Quantiving Sales Opportunity. Part 2

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Telephone inquiry-to-appointment efficiency

Telephone inquiry efficiency is the second critical area that can bolster club income. Many clubs do not track this information accurately, leaving the membership sales staff unclear about their level of efficiency and possibly under the false impression that they are excelling. Accurate tracking ensures reality-based performance.

When tracked properly, telephone inquiry-to-appointment efficiency can result in significantly increased revenues from the sale of new memberships. Figure 2 will quantify the importance of this approach, along with good membership staff technique and effectiveness. The figure uses an average of 120 incoming telephone inquiries per month, with an average annual membership cost of $500. The example begins with a 50 percent incoming membership telephone call-to-appointment ratio (IC/AT) effectiveness (common among clubs that do not track accurately), and progresses to where each club should be, which is 80 percent.

The difference between capturing 50 percent versus 80 percent of people who call for information about your facility is $108,000 per year, with zero additional expenditure on your part. Each five percent improvement in this scenario yields about $18,000 in revenue.

Appointment-to-show ratios

The next critical area, appointment-to-show ratios, has been demonstrated above. It is crucial to track appointment-to-show ratios accurately, because even if your staff is performing at an 80 percent IC/AT ratio, it’s meaningless if only a small percentage of people actually keep their
appointment.

First-time closing presentation efficiency

First-time closing presentations are one of the most misunderstood and most important aspects of membership sales. The amount of additional membership revenue that can be generated through professional, non-threatening techniques is tremendous. Unfortunately, most clubs do not track the closing process accurately, if at all.

The following example will demonstrate that consistent, professional closing within a quantifiable system can generate as much as $700,000 per year, without spending any additional money.

Example: 180 prospects per month

Average annual membership = $500

(Key: FTCP = First time closing percentage)

180 prospects per month @ 50 percent FTCP = 90 new sales per month

90 new sales per month @ $500 = $45,000 per month x 12 months = $540,000 per year

The following increase occurs as a result of
reality-based performance (the above as a result of fantasy based performance)

180 prospects per month @ 70 percent FTCP = 126 new sales per month

126 new sales per month @ $500 = $63,000 per month x 12 months = $756,000 per year

Be-back efficiency

The expression “be-back” refers to prospects who are interested but unwilling to join on their first visit. They usually tell the membership staff person that they will be back to join.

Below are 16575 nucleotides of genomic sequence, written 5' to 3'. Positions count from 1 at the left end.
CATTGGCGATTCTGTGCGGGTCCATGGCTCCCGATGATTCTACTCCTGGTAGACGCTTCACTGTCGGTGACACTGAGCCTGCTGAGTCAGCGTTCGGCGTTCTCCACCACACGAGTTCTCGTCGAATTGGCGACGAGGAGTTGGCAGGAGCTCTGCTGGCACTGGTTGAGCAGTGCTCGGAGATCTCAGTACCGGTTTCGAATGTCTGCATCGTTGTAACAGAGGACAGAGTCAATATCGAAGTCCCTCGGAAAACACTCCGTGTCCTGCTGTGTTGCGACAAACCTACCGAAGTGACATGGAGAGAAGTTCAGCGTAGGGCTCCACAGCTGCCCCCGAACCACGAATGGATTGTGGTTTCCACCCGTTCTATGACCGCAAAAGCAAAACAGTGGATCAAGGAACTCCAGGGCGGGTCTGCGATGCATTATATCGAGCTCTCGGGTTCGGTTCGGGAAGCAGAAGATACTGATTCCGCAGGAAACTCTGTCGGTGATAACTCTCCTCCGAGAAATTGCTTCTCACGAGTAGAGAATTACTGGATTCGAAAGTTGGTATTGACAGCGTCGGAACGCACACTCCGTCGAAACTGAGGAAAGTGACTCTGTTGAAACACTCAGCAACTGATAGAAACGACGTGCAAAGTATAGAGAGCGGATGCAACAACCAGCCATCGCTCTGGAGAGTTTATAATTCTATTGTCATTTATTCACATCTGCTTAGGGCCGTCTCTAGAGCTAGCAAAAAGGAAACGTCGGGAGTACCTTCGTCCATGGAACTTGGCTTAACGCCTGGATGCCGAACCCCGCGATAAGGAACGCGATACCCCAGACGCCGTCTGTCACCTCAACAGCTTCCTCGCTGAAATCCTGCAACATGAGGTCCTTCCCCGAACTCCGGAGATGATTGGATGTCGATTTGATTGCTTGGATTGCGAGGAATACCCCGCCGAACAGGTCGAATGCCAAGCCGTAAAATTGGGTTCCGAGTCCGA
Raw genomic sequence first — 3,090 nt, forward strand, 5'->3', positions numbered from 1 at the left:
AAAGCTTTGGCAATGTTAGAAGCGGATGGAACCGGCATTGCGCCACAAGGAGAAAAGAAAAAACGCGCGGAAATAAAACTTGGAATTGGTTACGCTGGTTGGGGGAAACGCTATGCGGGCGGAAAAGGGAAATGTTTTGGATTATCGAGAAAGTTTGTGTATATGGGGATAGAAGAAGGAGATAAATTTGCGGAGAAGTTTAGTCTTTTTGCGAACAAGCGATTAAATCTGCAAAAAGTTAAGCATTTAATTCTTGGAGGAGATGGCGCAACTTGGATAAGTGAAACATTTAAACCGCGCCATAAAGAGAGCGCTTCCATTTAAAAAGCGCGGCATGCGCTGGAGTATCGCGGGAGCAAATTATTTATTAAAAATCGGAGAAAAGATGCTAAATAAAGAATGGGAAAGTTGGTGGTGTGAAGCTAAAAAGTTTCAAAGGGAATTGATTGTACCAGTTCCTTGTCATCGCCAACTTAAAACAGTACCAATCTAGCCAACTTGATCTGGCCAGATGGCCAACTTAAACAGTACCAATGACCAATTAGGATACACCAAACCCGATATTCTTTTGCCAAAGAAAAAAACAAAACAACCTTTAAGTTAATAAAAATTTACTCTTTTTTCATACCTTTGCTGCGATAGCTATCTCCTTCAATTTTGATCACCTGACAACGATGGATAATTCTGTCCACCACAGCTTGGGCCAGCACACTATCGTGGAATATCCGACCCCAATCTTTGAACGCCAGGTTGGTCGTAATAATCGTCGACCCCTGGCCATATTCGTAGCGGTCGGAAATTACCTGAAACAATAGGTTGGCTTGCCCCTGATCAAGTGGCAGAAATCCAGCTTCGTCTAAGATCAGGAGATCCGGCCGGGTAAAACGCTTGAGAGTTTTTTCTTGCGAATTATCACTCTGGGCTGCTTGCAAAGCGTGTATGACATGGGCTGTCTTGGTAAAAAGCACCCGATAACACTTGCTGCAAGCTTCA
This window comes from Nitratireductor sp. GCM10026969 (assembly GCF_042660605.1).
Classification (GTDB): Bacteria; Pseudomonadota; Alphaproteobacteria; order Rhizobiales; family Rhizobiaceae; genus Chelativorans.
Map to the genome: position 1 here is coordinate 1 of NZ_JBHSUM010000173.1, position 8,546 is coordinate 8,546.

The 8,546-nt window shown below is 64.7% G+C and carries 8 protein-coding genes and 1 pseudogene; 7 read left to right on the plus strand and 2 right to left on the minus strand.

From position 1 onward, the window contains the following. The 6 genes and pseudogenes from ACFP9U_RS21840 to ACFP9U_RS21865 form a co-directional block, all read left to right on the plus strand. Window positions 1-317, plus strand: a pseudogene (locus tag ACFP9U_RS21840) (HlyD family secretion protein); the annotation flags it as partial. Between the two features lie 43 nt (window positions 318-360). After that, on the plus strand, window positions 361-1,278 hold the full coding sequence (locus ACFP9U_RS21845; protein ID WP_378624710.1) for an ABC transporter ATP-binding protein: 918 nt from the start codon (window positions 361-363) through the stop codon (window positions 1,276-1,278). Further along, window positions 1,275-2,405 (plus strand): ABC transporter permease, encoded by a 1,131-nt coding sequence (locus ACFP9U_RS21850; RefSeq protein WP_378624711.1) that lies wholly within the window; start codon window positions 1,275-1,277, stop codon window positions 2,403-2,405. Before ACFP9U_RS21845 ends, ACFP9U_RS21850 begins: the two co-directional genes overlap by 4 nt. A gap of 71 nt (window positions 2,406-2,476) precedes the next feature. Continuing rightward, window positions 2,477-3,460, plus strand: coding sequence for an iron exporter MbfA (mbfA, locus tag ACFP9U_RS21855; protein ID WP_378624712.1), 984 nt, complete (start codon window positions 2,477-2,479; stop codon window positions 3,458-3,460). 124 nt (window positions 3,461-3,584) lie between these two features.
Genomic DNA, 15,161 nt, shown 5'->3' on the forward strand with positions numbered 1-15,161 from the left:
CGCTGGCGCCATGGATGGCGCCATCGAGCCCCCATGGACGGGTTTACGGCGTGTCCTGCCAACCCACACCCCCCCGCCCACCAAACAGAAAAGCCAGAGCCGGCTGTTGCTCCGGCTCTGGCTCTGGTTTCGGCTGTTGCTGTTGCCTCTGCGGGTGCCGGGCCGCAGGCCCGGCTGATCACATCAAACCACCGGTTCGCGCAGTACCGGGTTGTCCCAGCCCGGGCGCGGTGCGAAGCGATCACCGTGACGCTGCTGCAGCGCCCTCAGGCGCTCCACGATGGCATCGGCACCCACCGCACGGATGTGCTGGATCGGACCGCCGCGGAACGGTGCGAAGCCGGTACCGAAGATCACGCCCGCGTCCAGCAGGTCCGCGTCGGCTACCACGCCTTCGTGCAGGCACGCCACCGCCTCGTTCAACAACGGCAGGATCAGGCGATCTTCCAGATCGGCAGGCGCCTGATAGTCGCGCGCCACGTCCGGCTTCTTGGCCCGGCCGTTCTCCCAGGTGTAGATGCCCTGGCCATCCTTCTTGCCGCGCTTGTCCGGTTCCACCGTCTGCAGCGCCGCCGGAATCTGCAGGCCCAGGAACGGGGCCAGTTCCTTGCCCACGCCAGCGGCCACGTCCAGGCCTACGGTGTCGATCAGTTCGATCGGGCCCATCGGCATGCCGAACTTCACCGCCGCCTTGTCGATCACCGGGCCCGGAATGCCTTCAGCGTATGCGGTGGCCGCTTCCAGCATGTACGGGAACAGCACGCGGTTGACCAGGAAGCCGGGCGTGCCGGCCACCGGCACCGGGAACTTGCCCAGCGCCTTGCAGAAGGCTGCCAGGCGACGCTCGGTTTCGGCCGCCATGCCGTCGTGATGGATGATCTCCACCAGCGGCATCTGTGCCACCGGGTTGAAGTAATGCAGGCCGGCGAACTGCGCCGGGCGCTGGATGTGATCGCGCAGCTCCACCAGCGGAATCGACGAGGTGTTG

Most clubs do not track this number; the fact is that 90 percent of all clubs have only a 15 to 20 percent actual be-back-to-join ratio. This also highlights the importance of first-time closing presentation efficiency.

The be-back numbers are as follows.

Example: 50 “be-backs” for 60 days

Average annual membership = $500

(Key = RTJ = return to join; DNR = did not return)

50 “be-backs” @ 16 percent RTJ = 8 new sales

8 new sales @ $500 = $4,000 net gain club
revenues

50 “be-backs” @ 84 percent DNR = 42 lost sales

42 Lost Sales @ $500 = $21,000 net loss club revenues

If out of 50 people who said they would be back, only 16 percent of them return to the club, and 84 percent do not, this means 42 lost sales. Forty-two lost sales at $500 each represents a $21,000 net loss in revenue for your club. Therefore, even though “be-back” percentages are very low, you can see that to attain the highest number of sales possible from this source, these prospects must still be followed up.

Point-of-sale referral efficiency

Most clubs derive the highest percentage of new memberships from member referrals. This is true even though most clubs have no point-of-sale referral program. The most likely time for a member to excite their friends about something is when it’s new and exciting. Furthermore, a certain percentage of new members never get fully involved in their membership and their help in recruiting new members is lost. Therefore, both the club and the new member lose, since the member will most likely not achieve his/her fitness goals.

When clubs realize the impact that even a good point-of-sale referral program can have in terms of increased annual revenues, it becomes important to implement a program and, of course, use a quantifiable tracking system.

The point-of-sale referral efficiency (Figure 3) uses only a simple program, with a simple goal of only one referral name for every two new members. The example is based on 130 new members per month with an average annual membership cost of $500. The ratios vary slightly from non-referral types of leads. For example, the appointment-to-show ratio is higher, because a member has referred the prospect. Another example is the appointment show-to-appointment close ratio. For member-referred leads, the closing ratio is slightly lower, as the membership sales person should be very low-key with these prospects. The referring member will do much of the selling themselves.

The bottom line is that an additional 21 membership sales per month can increase your club’s revenue by a surprising $126,000 with zero additional expenditure on your part.

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